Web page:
Kinder Named Arch Coal Teacher
Achievement Award Recipient
CHARLESTON, W.Va. (April 17, 2009) – Rick Kinder is familiar with the term “lifelong learner.” As a teacher, he says he has never stopped learning to teach.
Today, Kinder was rewarded for his teaching abilities. He was one of only 12 teachers statewide to receive a 2009 Arch Coal Teacher Achievement Award. Steven F. Leer, Arch Coal chairman and chief executive officer, made the announcement during a presentation ceremony at the Clay Center in Charleston. He was accompanied by West Virginia Governor Joe Manchin, First Lady Gayle Manchin and West Virginia Education Association (WVEA) President Dale Lee.
“Rick Kinder’s teaching methods have evolved over the years to address how students have changed in the ways they process information,” says Leer. “He is an innovator in his classroom, meshing new technologies and 21st century skills so that his students learn the application of math skills.”
Kinder is an Algebra teacher at Gilmer County High School in Glenville. “My goal is to get students to learn, not memorize,” says Kinder. “I relate a topic to their experiences and then extend it to a real world problem. In order for a new concept to be put in long term memory, students need to be able to make a connection to something they understand within 18 to 24 hours.”
“Mr. Kinder is in his room an hour before classes begin to tutor students at all grade levels who may be struggling with math,” says his principal, Nasia Butcher. “And, he agrees to stay after school to follow up with these students who still need the extra time and help. He gives his personal time on weekends to help prepare students for the ACT or SAT tests. I’ve even seen him helping students with their math during timeouts and halftimes at basketball games.”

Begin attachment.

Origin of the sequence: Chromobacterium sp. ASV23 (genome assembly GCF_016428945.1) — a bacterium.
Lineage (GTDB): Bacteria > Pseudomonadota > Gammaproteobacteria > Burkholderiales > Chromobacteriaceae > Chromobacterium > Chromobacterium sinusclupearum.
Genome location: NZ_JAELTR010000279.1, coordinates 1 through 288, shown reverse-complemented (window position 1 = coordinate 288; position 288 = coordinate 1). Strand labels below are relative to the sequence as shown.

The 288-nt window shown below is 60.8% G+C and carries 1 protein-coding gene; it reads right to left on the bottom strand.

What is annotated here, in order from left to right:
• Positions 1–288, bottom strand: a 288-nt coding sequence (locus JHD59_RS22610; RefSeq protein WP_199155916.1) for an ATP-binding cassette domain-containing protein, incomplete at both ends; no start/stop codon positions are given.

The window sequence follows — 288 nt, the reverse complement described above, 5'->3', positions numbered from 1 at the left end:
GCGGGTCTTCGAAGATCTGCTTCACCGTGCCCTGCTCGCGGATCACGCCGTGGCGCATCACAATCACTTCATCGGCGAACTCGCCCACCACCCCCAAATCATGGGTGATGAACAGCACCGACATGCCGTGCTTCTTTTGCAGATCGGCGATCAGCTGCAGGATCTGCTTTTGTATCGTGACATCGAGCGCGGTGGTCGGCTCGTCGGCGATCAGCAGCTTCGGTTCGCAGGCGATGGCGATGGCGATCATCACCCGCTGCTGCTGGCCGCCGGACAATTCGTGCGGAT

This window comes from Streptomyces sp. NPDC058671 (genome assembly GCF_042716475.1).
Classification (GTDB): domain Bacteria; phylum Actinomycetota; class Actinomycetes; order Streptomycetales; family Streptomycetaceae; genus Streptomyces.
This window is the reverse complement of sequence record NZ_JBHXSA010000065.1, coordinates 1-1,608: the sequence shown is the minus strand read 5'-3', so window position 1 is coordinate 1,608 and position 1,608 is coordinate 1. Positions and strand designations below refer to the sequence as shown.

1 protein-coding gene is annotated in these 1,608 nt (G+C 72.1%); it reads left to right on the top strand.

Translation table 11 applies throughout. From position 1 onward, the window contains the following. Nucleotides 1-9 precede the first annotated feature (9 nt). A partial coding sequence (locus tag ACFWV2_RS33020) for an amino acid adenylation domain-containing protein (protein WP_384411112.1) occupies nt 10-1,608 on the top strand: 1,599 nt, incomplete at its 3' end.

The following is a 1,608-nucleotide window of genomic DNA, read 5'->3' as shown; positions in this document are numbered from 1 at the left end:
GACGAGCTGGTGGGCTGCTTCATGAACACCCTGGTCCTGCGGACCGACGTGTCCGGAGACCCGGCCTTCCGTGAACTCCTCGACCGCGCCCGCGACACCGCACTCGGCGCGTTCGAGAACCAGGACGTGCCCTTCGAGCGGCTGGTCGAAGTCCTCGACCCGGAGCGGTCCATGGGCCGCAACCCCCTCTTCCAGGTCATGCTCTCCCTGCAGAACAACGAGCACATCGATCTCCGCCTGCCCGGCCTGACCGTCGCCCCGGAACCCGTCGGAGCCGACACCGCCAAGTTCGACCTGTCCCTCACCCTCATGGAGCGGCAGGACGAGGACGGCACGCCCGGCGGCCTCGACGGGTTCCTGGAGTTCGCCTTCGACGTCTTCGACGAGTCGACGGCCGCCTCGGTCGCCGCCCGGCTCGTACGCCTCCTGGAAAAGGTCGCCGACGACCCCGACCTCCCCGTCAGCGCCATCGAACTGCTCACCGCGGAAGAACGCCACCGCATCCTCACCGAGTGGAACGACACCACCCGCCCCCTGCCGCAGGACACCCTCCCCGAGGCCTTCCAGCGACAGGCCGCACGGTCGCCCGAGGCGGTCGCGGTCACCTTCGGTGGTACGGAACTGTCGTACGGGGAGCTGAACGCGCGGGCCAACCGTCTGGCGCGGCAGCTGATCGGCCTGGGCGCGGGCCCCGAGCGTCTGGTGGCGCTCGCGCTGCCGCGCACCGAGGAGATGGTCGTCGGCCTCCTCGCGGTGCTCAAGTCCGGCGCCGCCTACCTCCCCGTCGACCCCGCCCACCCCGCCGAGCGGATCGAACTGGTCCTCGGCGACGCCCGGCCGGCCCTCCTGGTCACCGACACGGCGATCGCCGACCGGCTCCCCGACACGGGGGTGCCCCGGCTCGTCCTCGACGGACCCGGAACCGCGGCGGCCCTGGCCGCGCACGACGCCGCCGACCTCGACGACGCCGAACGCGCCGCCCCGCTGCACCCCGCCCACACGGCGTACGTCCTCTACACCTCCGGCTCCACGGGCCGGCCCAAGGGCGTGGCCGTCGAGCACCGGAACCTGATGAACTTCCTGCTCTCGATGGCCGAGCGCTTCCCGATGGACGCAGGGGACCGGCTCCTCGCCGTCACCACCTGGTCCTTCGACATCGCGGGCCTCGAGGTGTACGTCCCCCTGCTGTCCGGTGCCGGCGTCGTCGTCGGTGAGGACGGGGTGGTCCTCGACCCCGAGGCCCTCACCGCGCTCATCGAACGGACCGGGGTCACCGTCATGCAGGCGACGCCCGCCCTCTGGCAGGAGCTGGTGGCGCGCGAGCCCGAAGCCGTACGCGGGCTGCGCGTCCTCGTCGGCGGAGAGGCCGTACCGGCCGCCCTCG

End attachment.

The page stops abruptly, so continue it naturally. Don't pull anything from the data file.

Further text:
Kinder has a bachelor’s degree from Glenville State College and a master’s degree from Wheeling Jesuit University. He has taught for 27 years with 26 years in the Gilmer County schools. His classroom has been deemed by the West Virginia Department of Education a model 21st century classroom. Kinder has been developing his own teaching model called The Corporate Classroom. It is a hands-on, discovery approach to math learning that he describes as “making math fun for students and teachers alike.” He has been a part of or attended the Teacher Leadership Institute, West Virginia Mathematics Leadership Team, the county’s Staff Development Council, the Local School Improvement Council, High Schools that Work, Math Field Day and School-to-Work initiatives. Kinder also has served as his school’s Faculty Senate president and has coached several high school sports teams. He also has taught at Glenville State College.
In his community, Kinder has assisted at the Community Resources Center and helped establish a local church.
“One of the first things I tell students is that I care about them,” says Kinder. “Every student is important and I want them to know I will do anything I can to help them.”
In addition to recognition, award recipients receive a $3,500 unrestricted cash prize, a distinctive trophy and a classroom plaque. The West Virginia Foundation for the Improvement of Education, a foundation of WVEA, makes a $1,000 award to each recipient’s school, for use with at-risk students.
The teacher recognition awards are underwritten by the Arch Coal Foundation and supported in program-promotion by the West Virginia Department of Education, the WVEA and the West Virginia Library Commission. The Arch Coal Teacher Achievement Awards is the longest running, privately sponsored teacher recognition program in the state. Nominations of the teachers are made by the public, and selection is made by a blue-ribbon panel of the teachers’ peers – previous recipients of the award.
The Arch Coal Foundation also is a supporter of teacher recognition or grant programs in Wyoming, Utah and Colorado, as well as a number of other education-related causes.
Arch Coal is one of the nation’s largest coal producers. Through its national network of mines, Arch supplies the fuel for approximately 6 percent of the electricity generated in the United States. In West Virginia, Arch Coal subsidiaries operate the Mountain Laurel and Coal-Mac operations. The company is listed on the New York Stock Exchange (NYSE: ACI) and maintains its corporate headquarters in St. Louis, Mo.